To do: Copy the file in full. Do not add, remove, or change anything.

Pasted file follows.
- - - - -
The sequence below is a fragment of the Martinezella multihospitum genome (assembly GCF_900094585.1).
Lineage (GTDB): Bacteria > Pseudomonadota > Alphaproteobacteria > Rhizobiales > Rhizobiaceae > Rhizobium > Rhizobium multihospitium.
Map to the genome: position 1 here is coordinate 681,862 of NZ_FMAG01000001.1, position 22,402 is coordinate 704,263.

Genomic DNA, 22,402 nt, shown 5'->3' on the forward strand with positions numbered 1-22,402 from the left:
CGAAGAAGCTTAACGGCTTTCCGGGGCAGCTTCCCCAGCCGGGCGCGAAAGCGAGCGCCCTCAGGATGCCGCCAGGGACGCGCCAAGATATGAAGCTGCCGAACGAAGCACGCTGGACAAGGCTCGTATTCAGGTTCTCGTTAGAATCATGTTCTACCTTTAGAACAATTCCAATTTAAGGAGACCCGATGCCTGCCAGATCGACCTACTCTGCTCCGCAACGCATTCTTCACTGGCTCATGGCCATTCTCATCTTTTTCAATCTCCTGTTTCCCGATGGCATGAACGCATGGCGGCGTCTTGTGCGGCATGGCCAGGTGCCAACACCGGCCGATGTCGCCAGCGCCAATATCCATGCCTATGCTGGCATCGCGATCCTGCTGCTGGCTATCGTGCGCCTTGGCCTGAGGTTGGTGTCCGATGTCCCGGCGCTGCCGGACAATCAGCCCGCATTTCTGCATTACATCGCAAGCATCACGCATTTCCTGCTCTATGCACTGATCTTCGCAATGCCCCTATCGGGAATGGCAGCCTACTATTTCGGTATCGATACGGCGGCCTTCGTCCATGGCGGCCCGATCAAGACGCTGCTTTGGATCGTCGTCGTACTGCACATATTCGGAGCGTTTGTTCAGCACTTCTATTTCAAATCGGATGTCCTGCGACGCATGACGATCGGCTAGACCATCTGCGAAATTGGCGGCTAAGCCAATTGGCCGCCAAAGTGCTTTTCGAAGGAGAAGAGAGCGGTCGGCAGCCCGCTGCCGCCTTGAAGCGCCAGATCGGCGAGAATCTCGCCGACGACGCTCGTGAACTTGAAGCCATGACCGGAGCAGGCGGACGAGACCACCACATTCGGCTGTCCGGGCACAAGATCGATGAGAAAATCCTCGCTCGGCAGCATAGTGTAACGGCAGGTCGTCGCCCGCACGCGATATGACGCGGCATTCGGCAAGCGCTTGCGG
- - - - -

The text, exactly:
The sequence below is a fragment of the Martinezella multihospitum genome (assembly GCF_900094585.1).
Lineage (GTDB): Bacteria > Pseudomonadota > Alphaproteobacteria > Rhizobiales > Rhizobiaceae > Rhizobium > Rhizobium multihospitium.
Map to the genome: position 1 here is coordinate 681,862 of NZ_FMAG01000001.1, position 22,402 is coordinate 704,263.

Genomic DNA, 22,402 nt, shown 5'->3' on the forward strand with positions numbered 1-22,402 from the left:
CGAAGAAGCTTAACGGCTTTCCGGGGCAGCTTCCCCAGCCGGGCGCGAAAGCGAGCGCCCTCAGGATGCCGCCAGGGACGCGCCAAGATATGAAGCTGCCGAACGAAGCACGCTGGACAAGGCTCGTATTCAGGTTCTCGTTAGAATCATGTTCTACCTTTAGAACAATTCCAATTTAAGGAGACCCGATGCCTGCCAGATCGACCTACTCTGCTCCGCAACGCATTCTTCACTGGCTCATGGCCATTCTCATCTTTTTCAATCTCCTGTTTCCCGATGGCATGAACGCATGGCGGCGTCTTGTGCGGCATGGCCAGGTGCCAACACCGGCCGATGTCGCCAGCGCCAATATCCATGCCTATGCTGGCATCGCGATCCTGCTGCTGGCTATCGTGCGCCTTGGCCTGAGGTTGGTGTCCGATGTCCCGGCGCTGCCGGACAATCAGCCCGCATTTCTGCATTACATCGCAAGCATCACGCATTTCCTGCTCTATGCACTGATCTTCGCAATGCCCCTATCGGGAATGGCAGCCTACTATTTCGGTATCGATACGGCGGCCTTCGTCCATGGCGGCCCGATCAAGACGCTGCTTTGGATCGTCGTCGTACTGCACATATTCGGAGCGTTTGTTCAGCACTTCTATTTCAAATCGGATGTCCTGCGACGCATGACGATCGGCTAGACCATCTGCGAAATTGGCGGCTAAGCCAATTGGCCGCCAAAGTGCTTTTCGAAGGAGAAGAGAGCGGTCGGCAGCCCGCTGCCGCCTTGAAGCGCCAGATCGGCGAGAATCTCGCCGACGACGCTCGTGAACTTGAAGCCATGACCGGAGCAGGCGGACGAGACCACCACATTCGGCTGTCCGGGCACAAGATCGATGAGAAAATCCTCGCTCGGCAGCATAGTGTAACGGCAGGTCGTCGCCCGCACGCGATATGACGCGGCATTCGGCAAGCGCTTGCGG